I’ve been working here since they opened in 2003. At first, I was a bar back, just helping out the bartenders.

Where do you learn how to bartend?
I taught myself by watching the bartenders over the years. Learning, while drinking, because after all, I have to know the taste, right? (Laughs)

What’s your favorite drink?
I enjoy drinking beer, especially Bintang. For mixed drinks, I just like the simple and classic like Jack and Coke.

Do you have your own specialty drink?
Yeah, I call it Absolut “Tinggal” (Leaving). It’s a combination of Absolut vodka, triple sec, Midori, Cointreau, gin, tequila; pretty much everything! As you can imagine, it’s very strong, so after the drink you’re leaving consciousness. (Laughs)

Where are you from originally and where do you live?
I was born and raised in South Jakarta. Now I live in Wijaya. I’ve been living there forever, and rarely pass the south border.

What else do you do for fun, besides bartending?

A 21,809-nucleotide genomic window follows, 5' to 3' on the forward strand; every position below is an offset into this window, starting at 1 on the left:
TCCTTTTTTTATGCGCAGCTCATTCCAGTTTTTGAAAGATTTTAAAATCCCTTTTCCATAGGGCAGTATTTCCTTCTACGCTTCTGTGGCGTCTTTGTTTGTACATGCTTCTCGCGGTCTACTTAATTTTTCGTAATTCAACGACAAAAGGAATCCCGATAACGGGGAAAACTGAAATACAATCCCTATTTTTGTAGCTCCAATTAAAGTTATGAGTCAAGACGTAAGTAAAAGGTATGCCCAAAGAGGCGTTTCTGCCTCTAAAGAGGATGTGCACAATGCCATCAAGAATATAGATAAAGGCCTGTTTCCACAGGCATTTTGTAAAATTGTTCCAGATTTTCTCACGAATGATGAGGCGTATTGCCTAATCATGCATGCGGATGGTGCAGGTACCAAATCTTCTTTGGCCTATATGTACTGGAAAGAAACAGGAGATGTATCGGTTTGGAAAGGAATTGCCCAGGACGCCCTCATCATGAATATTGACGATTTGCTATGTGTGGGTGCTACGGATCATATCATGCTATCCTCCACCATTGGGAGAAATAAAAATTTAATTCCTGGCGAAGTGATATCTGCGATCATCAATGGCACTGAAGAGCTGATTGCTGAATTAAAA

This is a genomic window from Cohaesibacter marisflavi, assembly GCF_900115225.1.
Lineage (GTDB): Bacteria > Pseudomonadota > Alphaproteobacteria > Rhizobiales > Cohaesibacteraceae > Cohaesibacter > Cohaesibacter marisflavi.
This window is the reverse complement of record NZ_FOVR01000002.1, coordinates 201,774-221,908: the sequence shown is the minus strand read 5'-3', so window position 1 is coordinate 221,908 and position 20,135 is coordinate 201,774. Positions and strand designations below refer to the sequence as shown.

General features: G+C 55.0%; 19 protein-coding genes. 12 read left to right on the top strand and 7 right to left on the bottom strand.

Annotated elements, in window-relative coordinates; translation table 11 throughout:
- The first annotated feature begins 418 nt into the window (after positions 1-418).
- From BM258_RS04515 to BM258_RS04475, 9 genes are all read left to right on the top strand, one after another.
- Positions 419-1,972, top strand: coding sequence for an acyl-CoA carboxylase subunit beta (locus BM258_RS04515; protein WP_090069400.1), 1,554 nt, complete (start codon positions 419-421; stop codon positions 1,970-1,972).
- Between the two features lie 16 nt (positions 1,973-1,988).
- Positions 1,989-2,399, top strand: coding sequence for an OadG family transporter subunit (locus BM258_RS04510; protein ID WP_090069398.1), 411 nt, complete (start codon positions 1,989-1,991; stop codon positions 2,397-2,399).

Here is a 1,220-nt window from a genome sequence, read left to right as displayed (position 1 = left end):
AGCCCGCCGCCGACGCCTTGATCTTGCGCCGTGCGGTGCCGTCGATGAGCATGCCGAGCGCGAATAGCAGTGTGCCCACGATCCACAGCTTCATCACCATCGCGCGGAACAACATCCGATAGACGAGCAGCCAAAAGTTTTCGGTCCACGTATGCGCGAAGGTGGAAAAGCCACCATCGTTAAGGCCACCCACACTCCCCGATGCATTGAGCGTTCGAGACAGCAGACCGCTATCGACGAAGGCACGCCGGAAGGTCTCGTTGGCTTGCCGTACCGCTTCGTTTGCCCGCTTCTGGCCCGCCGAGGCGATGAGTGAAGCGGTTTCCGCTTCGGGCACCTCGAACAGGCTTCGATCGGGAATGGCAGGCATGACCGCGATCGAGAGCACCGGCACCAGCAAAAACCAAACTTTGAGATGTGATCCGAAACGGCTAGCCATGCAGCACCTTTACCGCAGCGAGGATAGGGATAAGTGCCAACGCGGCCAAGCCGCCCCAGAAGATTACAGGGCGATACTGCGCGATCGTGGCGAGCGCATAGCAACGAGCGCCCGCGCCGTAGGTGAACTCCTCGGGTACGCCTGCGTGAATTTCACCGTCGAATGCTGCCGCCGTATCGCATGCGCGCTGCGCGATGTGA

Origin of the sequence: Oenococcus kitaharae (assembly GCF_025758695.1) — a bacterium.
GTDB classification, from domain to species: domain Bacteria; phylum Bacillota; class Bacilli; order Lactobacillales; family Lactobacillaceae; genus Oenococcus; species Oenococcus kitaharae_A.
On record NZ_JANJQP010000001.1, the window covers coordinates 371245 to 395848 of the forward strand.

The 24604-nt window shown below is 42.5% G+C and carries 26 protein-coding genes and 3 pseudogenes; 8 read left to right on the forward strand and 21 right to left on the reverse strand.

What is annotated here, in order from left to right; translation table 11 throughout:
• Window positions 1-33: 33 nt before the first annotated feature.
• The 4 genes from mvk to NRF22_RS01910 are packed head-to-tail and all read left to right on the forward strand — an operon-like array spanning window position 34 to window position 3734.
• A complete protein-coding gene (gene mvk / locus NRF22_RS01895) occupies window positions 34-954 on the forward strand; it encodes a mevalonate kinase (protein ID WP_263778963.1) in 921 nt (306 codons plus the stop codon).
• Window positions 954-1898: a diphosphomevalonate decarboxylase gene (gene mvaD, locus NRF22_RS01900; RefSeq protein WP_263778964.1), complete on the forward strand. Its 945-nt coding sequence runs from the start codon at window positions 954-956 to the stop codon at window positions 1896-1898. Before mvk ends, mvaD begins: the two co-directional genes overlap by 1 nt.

I raise Bangkok chicken, and I go fishing.

Do you eat the chickens?
No, it’s for cock fighting.

What do you like about Kemang ?
There are many places to hang out, especially for nightlife. It’s been happening since I remember. Even before I worked at the bar, I would already spend most of my time in this area.

What are the changes that you’ve seen?
There are more bars and restaurants opening. The garden and outdoor concept is the new trend, it’s everywhere now. Places like Beer Garden, Bremer, Rooftop and many more, but we were the first outdoor bar, even before the new part, Splash, was renovated.

This place is like a second home to you. Why are you comfortable here?
We are all friends and my boss is very laid back, so I don’t have to go anywhere else. All of us have been working here for a long time.

Is it hard to handle drunken people?
Well, it’s always fun to take care of our customers. They do stupid things all the time. But it’s difficult to handle fights. I mean, it always happens when alcohol is involved, but we try to keep the peace.

Do you want your own bar someday?
It never crossed my mind. I just want to have a small warung by my house selling snacks and soda. That’s enough for me.

What do you think about the high-rise and construction around the area?
It’s very high; I can see it from here. (Laughs.) But I guess it’s good for the expats and tourists who’ll be staying there; after all, Kemang is their area.

What do you think about Kemang’s problems?